The darker side of a happy affect

jonesinforjosie:

realsocialskills:

ghagiel:

realsocialskills:

I’ve been on both sides of this too. It’s really complicated. I have more to say about this, but it’s still incubating. 

Part of the short version is that I agree with you that trying to pressure people into saying that something’s wrong is a really bad idea. (When you want to send the message that boundaries are allowed, it doesn’t work so well to trample on the clear boundaries someone is expressing).

I’m talking about something else, closer to what you’re describing. There are ways of interacting with people whose ability to say no is compromised that facilitate more-consensual interaction. (eg: slowing down and giving them processing time, and not freaking out if they realize after the fact that they would have said no if they’d realized they could.) Pressuring people into talking about their feelings isn’t one of the things that helps; it’s anti-helpful.

I’m going to agree that pressuring people into talking about how they feel isn’t helpful. Taking this away from the abuse side of things, my little brother is autistic and is easily led and has a hard time saying no (even if he doesn’t really want to do something). Being his brother, and wanting the best for him, I try to help him make decisions and choices that HE wants. I don’t do this by saying ‘Shall we go to the park? What’s wrong, don’t you want to go to the park? Why don’t you want to go to the park? What’s wrong with the park? Don’t you trust me?’ This would just be useless, because he has enough of a grasp of social interaction to understand that the above acts as persuasion (even if you don’t mean it to). He would just take it to mean that you want to go to the park, and that he should say yes, so he would say ‘yes let’s go to the park’ even if he doesn’t want to go to the park.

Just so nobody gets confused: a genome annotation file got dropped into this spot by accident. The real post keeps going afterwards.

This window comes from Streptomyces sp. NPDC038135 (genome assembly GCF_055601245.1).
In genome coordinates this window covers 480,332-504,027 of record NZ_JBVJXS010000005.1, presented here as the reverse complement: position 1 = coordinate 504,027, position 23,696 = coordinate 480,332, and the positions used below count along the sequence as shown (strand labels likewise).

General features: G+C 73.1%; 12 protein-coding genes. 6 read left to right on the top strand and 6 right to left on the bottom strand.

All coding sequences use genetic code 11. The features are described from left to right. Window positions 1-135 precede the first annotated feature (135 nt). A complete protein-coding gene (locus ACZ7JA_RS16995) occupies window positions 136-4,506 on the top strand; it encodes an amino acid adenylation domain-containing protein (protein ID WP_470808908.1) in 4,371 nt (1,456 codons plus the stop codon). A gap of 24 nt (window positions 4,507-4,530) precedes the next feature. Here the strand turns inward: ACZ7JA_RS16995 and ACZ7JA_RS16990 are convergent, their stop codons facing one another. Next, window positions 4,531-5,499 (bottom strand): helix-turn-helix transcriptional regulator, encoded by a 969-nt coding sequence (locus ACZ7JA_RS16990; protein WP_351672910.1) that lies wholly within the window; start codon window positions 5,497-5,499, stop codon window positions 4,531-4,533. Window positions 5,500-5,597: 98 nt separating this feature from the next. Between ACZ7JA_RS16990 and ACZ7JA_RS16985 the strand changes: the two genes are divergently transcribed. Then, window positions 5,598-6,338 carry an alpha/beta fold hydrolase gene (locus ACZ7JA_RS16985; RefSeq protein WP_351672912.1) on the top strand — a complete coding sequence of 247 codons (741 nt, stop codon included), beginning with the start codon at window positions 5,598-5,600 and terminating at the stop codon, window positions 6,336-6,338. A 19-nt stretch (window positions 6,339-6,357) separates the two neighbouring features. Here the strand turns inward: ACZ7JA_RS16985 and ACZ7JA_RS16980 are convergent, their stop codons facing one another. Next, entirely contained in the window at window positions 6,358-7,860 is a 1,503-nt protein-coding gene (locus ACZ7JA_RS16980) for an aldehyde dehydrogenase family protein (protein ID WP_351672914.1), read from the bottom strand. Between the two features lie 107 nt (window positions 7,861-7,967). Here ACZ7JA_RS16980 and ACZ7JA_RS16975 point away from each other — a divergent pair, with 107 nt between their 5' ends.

The way I personally combat this is to ask open-ended questions, or give a choice. Asking Thomas ‘What would you like to do today?’ sometimes isn’t much better than asking ‘would you like to go to the park?’ because he would struggle to pick something from the wide variety of choices and end up with ‘I don’t know.’

So, the way I interact with my brother tends to be more along the lines of ‘Would you like to go to the park, OR would you like to go to the cinema, OR would you like to stay at home?’

‘Would you like a cup of tea OR would you like some water?’ etc etc etc

Now it helps that as someone who helps care for my brother, I know him very well, and I already know what he likes and what he can and can’t have (due to dietary restrictions etc). So I know what options I can and can’t give him. But I find when interacting with someone that has issues saying no, giving them a choice will help at least a little, because it gives them some kind of autonomy over their actions and (hopefully) teaches them that making a decision for themselves is okay. It’s also important not to question their choice and not to judge them for it, because if you do that, back to square one basically.

This is closer to what I was talking about.

(And some forms of this are possible in an equal relationship between peers. I have friends who I’m careful with in similar ways).

except that the false choices was one of the ways my abusive mom kept control over me. She’d offer me a choice between two things I didn’t want, and then force me to choose, telling me “neither” wasn’t a choice when I’d try that. So. Yeah.

Yes. False choices and fake communication are horrible, horrible things.

The difference is a bit hard to describe.

But I’d say that, if the way you ask questions means you always get an answer that you want, and the questions don’t make it possible for someone to tell you something inconvenient or undesirable, then what you’re doing isn’t communication.